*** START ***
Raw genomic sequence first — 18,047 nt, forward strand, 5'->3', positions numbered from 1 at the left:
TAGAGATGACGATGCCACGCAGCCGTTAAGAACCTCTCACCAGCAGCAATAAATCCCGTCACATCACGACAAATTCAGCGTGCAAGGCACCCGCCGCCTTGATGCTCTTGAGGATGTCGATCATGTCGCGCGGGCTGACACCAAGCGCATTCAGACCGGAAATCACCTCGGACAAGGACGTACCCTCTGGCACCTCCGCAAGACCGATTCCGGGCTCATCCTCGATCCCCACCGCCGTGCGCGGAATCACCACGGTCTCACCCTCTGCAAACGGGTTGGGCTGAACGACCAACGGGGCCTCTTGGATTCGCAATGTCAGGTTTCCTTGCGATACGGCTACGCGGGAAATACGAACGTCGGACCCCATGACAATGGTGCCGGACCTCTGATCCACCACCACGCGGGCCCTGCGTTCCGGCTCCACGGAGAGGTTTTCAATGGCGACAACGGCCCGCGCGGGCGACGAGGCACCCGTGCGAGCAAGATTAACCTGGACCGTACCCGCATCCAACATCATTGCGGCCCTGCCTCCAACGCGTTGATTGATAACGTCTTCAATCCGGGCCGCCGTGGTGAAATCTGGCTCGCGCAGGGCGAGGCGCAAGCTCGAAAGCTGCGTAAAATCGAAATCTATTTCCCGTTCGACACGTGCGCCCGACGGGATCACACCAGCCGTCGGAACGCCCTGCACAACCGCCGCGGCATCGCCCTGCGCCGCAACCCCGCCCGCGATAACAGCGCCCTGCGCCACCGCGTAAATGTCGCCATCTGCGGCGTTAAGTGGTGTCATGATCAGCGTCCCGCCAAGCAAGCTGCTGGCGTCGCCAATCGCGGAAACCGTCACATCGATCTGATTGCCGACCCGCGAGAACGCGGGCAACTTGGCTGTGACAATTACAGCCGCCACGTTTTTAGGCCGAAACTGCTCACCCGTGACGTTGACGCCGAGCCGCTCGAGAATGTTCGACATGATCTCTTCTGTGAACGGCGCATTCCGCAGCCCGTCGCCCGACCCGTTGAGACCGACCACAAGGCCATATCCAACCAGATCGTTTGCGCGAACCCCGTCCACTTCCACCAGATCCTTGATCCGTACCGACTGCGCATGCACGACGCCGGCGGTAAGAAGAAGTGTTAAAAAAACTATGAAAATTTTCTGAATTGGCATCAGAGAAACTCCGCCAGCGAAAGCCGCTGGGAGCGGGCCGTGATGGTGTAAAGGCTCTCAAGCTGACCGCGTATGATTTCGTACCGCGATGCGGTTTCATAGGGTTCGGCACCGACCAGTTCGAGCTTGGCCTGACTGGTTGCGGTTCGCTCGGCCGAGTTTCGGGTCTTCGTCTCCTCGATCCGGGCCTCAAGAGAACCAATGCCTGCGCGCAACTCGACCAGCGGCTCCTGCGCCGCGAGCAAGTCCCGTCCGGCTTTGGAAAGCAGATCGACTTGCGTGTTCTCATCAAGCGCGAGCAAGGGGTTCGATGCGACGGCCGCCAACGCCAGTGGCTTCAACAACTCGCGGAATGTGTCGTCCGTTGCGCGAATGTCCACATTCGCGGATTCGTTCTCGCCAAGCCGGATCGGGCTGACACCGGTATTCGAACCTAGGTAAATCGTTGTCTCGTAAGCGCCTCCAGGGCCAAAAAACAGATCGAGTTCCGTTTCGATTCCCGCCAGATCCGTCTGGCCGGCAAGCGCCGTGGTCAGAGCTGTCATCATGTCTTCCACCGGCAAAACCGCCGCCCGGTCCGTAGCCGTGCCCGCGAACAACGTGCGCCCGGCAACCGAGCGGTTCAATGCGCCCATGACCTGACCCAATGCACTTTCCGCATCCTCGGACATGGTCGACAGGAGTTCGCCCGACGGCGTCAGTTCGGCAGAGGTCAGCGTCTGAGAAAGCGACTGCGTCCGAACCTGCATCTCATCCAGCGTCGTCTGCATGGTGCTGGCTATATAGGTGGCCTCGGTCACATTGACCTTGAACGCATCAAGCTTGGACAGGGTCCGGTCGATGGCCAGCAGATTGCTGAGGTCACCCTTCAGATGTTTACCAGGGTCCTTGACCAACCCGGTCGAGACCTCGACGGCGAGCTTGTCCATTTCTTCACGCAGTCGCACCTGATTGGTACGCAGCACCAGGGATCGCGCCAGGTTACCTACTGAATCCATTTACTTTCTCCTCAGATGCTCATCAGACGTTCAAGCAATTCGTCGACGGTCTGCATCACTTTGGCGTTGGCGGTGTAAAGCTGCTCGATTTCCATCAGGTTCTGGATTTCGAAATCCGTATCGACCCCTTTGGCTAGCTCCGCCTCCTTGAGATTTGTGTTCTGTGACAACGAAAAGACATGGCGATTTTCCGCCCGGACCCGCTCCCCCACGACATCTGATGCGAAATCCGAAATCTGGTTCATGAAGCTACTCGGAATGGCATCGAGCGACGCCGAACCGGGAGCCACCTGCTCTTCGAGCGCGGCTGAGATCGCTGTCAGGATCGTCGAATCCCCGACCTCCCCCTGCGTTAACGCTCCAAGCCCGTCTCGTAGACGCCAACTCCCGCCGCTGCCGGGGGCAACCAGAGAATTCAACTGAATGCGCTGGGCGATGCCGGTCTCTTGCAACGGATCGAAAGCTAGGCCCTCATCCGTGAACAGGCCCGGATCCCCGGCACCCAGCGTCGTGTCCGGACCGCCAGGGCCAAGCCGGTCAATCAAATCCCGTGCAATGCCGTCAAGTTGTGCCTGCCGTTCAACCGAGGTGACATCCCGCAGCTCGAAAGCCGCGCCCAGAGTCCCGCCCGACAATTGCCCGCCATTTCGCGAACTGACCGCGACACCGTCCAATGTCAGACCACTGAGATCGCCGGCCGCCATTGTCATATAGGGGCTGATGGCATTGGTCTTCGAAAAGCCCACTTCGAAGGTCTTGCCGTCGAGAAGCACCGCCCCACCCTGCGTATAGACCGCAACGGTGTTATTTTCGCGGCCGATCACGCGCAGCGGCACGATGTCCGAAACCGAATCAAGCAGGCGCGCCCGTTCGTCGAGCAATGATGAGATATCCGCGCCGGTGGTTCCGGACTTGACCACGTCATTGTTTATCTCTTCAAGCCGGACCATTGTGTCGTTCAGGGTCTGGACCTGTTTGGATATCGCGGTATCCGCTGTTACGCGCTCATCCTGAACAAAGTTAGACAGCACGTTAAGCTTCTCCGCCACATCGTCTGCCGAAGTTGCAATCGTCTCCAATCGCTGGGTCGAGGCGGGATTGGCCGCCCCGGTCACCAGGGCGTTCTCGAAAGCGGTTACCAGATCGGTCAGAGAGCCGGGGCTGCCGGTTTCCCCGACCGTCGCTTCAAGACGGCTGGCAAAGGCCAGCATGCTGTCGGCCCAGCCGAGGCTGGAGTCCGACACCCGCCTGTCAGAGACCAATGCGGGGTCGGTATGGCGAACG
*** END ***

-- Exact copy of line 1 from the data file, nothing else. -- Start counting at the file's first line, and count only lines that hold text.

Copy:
Raw genomic sequence first — 18,047 nt, forward strand, 5'->3', positions numbered from 1 at the left: